Consider installing workstation enclosures such as transparent screening panels of plastic or glass between any desks where employees face or sit next to each other that can protect employees but still allow them to see each other and interact.
However, partitions may not be as successful as individuals practicing maximum social distance in preventing the spread of COVID-19, transparent partitions help establish a physical barrier between employees while still facilitating face-to-face contact.image source - economictimes.indiatimes.com
If your office has a reception desk, make sure that a large-enough shield is equipped to serve as an effective barrier between workers and guests. This is particularly relevant as visitors to your office might not be aware of guidelines for social distancing.
Eliminate Seating From Areas in Which it is Difficult to Prevent Social Distancing
If you have seats or tables in areas where social distancing is not a choice, such as in a reception area, a break room, or a lobby, remove them so they can not be used.
You can also turn individual chairs to face the wall or cover them in high-visibility tape. This has the added advantage of stopping staff or visitors from shifting the remaining chairs to socially distant positions.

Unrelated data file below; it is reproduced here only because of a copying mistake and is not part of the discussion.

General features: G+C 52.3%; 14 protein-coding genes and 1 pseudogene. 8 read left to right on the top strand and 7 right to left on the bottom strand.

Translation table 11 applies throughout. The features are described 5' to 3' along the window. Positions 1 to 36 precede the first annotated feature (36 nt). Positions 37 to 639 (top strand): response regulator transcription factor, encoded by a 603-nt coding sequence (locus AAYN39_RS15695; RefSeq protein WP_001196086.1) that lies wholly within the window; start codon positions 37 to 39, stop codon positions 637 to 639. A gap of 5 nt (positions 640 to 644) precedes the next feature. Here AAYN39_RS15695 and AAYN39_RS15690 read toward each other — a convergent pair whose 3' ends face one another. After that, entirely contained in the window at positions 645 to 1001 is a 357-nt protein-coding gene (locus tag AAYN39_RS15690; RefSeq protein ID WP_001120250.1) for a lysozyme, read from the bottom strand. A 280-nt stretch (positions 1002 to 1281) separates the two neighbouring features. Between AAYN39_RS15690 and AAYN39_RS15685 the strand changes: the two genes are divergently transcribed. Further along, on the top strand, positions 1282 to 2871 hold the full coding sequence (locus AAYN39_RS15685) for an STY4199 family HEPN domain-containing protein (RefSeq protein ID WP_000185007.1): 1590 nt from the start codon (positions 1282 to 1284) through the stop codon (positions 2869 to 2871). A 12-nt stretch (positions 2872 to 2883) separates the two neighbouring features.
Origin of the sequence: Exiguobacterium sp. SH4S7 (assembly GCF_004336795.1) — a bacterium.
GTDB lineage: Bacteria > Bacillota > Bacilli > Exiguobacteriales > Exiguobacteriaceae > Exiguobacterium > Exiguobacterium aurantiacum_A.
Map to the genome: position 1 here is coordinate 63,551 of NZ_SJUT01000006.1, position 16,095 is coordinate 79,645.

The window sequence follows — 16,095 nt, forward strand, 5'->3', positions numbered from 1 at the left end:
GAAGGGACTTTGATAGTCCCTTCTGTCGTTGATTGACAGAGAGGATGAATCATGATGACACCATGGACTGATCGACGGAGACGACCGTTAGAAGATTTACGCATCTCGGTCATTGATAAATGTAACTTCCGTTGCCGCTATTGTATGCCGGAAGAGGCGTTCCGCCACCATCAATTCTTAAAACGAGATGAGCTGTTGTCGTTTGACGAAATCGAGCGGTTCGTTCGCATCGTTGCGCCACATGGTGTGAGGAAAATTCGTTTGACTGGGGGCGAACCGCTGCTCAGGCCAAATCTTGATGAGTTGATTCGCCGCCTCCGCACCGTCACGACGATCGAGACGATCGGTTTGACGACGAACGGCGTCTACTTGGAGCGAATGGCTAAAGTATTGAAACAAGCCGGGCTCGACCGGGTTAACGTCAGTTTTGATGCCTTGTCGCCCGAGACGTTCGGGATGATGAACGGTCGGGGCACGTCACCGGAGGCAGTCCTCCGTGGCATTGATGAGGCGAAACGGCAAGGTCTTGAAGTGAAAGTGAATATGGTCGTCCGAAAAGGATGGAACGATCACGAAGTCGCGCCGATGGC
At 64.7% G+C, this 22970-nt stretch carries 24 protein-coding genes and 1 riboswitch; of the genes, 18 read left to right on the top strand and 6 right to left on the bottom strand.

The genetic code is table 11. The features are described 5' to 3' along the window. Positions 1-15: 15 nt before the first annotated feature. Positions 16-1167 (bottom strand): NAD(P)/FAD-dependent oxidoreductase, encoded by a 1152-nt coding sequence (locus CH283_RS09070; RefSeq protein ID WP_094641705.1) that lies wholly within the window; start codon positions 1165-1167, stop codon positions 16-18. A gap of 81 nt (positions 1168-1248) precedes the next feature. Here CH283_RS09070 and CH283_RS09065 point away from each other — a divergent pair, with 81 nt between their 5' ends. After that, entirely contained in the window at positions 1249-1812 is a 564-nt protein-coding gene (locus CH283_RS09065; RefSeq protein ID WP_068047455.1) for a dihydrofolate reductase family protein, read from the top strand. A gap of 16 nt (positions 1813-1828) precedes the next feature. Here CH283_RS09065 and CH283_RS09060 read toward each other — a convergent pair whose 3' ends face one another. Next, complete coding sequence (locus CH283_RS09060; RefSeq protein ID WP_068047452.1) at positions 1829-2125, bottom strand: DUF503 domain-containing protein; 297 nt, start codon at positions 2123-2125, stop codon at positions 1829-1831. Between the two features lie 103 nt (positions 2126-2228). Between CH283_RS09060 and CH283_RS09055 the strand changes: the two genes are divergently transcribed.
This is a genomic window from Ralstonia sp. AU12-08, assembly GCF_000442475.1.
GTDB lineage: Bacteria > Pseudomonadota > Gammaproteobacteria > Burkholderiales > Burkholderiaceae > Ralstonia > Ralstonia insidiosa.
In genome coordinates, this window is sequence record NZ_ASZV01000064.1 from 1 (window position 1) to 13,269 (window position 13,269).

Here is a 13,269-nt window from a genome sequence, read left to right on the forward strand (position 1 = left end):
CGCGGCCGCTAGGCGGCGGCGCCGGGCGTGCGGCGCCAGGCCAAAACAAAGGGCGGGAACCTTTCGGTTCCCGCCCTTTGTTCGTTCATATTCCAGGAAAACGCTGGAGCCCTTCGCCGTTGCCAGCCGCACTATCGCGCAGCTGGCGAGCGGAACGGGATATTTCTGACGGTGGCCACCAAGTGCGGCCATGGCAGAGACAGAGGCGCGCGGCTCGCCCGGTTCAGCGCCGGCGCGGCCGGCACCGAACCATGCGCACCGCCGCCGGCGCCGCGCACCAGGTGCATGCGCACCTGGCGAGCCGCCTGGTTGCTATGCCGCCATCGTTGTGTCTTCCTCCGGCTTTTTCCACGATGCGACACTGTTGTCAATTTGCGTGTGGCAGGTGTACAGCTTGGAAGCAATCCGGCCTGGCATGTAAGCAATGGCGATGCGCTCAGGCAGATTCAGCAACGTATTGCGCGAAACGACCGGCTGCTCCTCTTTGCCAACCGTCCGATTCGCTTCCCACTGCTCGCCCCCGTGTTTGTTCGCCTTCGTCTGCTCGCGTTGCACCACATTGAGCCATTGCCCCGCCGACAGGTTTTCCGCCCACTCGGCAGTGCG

It may also act as a reminder to workers that workplace social distancing measures are in place to leave chairs in their original positions and use signs to mark them as not in use.
Tips to Prevent Social Distancing at Work
If it is not an option to change your office layout to facilitate social distancing, consider some of the other activities the organization may adopt to help avoid the spread of COVID-19 in the workplace.
Rotate the team on a weekly basisBreak the staff into two or three groups and make them work alternate weeks in the office. While one community operates from home, the other personally attend the workplace, halving the number of employees in the building on any given day and creating more personal space for each individual worker.
Keep flexibility in enabling workers to work from homeAlthough most employees are ready to return at least one day a week to the revamped workplace, some are still nervous about entering common spaces and commuting on public transport. Reduce the number of employees visiting the office at any time by continuing to accommodate remote work for those who request it.
Provide incentives for alternative modes of transportFor many workers, the commute is the least socially distant aspect of the return to the workplace. Help them escape busy trains by providing coupons for local services for rideshare or bicycle sharing and modifying an existing space to improve bike storage ability.
Time to Redefine Your Office Interior DesignMake the redefined office a place that prioritizes health, safety, and peace of mind by working together.
Nobody knows how long social distance standards will last, but in order to keep workplaces healthy and safe, employers and workers will need to work together to implement and follow new guidelines.
This starts with the adaptation of the current office configurations, from rearranging desks and seating to creating new maximum occupancies for common spaces, to encourage social distancing laws as often as possible.